If you have the same questions, here’s a quick guide to help you know when numbers should be written as words:

Numbers From 1 Through 10:

The numbers 1 through 10 should be written in words when used in isolated instances.

Example:  Each of the four students has one hour to complete the exam.

 

Numbers That Begin Sentences:

Any number that begins a sentence should be written in words.

Example:  Twenty-four hours is a long time to wait for an answer.  

 

When spelling out large numbers over a thousand, use the shortest form possible.

Example:  Fifteen hundred orders were received during the first week of business.

 

Fractions Standing Alone:

A fraction that stands alone without a whole number should be written in words.

Example:  Approximately one-half of the pie was eaten before dinner was served.

 

Ages:

Ages should be written in words unless they are considered significant statistics or technical measurements. 

Example 1:  Jackie began working for the company when she was nineteen years old. 

Example 2: Only employees who will have reached age 55 by January 1 of next year will be eligible for the new policy.

 

Periods of Time: 

General periods of time are usually written in words.

Example:  Although this textbook was written fifteen years ago, it still contains pertinent information.

 

Step by Step: The Value of Following Directions

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For my birthday, I received a beautiful interior sliding barn door as a gift.  I envisioned that this hefty, rustic door was going to be a unique addition that would bring more style to my home.  With a few extra hands, how hard could this DIY project be if we just followed the instructions?  Right?

Well, it wasn’t as easy as I thought it would be!

Have you ever experienced a situation when you didn’t need to read the directions for a simple recipe or to assemble a new toy?  I’d venture to say that sometimes that works out, but not every time.  Even when you’ve read the instructions, they sometimes aren’t clear enough to get the final product you’d hoped for.  If that’s the case, you may end up with holes in your wall and a barn door that is now taking up space leaning against the wall. (Ugh!)  When it comes to reading the directions every time, I’m just as guilty as the next person—I don’t always do it.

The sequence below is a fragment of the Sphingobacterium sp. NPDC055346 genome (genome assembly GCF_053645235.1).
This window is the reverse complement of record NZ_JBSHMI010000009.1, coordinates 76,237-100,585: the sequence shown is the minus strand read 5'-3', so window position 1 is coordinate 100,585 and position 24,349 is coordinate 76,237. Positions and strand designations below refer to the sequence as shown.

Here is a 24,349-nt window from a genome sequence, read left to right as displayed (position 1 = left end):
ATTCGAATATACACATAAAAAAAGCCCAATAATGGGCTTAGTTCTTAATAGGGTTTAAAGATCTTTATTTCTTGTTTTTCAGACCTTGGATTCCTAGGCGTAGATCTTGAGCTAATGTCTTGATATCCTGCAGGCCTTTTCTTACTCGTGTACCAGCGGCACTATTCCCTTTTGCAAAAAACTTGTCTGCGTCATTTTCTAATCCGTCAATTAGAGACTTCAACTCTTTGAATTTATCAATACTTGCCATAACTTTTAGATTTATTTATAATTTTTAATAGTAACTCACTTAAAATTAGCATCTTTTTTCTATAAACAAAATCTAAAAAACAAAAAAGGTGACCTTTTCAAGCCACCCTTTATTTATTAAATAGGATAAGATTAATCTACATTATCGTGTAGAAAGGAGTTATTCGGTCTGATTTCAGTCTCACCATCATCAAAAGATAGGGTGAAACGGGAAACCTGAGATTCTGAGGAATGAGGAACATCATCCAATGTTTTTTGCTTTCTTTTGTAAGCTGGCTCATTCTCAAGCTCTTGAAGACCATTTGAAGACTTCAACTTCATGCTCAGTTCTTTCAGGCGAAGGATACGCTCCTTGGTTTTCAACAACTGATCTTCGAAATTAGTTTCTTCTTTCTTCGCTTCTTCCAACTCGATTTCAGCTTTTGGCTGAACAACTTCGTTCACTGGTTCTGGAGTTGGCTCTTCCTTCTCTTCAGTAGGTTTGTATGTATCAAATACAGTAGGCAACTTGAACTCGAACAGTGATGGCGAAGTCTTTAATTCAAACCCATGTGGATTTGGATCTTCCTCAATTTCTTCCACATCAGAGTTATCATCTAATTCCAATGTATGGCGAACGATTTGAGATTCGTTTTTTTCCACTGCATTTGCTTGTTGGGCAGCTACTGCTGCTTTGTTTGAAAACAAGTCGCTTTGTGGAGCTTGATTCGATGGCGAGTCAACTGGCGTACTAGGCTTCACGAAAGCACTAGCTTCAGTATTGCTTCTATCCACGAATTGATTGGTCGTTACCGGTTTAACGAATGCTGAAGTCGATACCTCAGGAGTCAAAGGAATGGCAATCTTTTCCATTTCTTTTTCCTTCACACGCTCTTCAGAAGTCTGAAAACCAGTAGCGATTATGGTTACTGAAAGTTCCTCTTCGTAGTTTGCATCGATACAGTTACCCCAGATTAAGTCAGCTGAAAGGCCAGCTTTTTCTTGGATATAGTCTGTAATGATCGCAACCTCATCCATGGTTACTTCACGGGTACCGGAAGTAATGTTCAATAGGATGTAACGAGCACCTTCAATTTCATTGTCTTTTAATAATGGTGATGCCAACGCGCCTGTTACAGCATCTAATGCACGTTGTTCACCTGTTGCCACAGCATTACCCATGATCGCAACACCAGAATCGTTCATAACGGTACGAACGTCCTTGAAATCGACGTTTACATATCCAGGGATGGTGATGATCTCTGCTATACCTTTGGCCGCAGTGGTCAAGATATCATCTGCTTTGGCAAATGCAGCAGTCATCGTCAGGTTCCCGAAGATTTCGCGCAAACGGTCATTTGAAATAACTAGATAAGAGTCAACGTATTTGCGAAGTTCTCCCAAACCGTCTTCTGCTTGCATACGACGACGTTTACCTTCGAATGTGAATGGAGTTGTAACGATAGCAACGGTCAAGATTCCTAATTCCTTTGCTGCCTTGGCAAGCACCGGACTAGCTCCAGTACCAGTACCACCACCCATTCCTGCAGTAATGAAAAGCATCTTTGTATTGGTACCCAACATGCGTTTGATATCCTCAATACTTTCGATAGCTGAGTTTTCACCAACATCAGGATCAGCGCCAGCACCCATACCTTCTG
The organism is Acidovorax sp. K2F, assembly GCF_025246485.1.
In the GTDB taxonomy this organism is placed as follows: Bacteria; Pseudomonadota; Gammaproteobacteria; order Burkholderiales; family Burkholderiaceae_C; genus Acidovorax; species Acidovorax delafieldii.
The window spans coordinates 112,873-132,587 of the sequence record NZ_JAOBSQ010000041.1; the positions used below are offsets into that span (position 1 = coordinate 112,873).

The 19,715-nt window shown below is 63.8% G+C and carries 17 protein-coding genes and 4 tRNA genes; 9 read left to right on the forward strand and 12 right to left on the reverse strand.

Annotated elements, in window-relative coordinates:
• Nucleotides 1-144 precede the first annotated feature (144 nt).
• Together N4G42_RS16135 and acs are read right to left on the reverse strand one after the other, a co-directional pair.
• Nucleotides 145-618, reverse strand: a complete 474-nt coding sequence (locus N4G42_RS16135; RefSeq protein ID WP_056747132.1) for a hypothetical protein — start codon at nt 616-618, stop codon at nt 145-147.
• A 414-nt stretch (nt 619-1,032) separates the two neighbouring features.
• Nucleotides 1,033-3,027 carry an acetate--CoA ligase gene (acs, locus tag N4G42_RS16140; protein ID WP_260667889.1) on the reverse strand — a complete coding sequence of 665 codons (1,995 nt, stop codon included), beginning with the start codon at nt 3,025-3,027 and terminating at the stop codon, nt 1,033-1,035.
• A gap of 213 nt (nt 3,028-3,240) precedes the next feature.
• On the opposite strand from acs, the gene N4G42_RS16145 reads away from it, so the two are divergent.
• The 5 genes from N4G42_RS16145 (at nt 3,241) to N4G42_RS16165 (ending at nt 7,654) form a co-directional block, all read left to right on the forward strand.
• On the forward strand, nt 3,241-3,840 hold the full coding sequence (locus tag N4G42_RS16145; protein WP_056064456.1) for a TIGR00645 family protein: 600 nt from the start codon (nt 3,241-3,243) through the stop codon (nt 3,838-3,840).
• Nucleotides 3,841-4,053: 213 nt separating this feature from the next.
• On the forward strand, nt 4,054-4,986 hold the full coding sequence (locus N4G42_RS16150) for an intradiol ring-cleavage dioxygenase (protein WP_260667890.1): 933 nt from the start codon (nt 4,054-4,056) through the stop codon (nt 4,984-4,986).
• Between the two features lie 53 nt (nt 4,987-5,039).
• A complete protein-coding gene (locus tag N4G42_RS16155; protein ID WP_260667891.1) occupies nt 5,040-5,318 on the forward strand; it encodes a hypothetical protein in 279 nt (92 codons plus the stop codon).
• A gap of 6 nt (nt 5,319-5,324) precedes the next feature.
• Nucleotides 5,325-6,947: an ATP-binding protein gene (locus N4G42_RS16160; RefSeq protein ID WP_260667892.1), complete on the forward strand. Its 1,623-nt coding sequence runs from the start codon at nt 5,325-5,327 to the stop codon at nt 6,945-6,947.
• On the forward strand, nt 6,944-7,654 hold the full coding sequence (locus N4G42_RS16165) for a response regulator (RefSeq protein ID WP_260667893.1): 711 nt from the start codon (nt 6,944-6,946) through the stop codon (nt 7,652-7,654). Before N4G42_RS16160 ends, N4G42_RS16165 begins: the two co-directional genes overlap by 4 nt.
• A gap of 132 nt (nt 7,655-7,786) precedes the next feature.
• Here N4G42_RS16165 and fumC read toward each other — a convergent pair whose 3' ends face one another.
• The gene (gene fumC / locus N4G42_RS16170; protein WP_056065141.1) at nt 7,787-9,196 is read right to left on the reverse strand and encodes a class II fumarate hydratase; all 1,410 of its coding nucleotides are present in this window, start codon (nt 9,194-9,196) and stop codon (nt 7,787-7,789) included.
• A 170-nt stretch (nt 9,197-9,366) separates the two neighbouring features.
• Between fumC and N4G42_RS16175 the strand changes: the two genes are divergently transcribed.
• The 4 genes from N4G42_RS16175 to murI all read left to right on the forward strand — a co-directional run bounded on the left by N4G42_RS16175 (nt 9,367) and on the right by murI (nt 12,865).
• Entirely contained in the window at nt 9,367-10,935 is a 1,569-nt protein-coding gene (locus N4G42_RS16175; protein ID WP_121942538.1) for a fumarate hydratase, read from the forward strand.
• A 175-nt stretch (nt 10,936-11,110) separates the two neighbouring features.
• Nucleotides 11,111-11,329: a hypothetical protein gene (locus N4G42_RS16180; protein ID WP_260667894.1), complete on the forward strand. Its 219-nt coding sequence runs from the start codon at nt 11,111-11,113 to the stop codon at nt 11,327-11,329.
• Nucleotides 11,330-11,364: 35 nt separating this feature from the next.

In the classroom, many students bypass the instructions and head straight to number one on the assignment.  Shurley English students are not immune to this; it happens all the time.  As a teacher, it’s frustrating and heartbreaking to see the defeat in a child’s eyes when they realize they haven’t followed the directions and must start the assignment over.

Shurley English stresses the importance of following written directions and gives students plenty of opportunities to practice following directions and writing them.  Students learn that they will follow written directions for various reasons such as following recipes, filling out forms, taking tests, and following “how to” instructions.  We also teach students that it is normal to have to read directions several times to fully understand what to do. 

There’s a simple, hands-on activity in the Shurley English Quick Reference section that can help you reinforce following directions.  You might enjoy implementing it in your classroom now!  Here’s how it works…

 

Writing Activity: (Students will need a partner for this activity.)

1.     One partner will hide a small object in the classroom.

2.     Then, he/she will write simple instructions for the other partner to follow and locate the item.

3.     Now, reverse roles and hide the object again.

4.     Discuss the ease or difficulty of writing and following these directions.

5.     Which did you find easiest? Why?

 

Remember, in order to be competent and confident at anything, you have to practice, practice, practice!  So, practice reading the directions first!  You’ll be glad you did!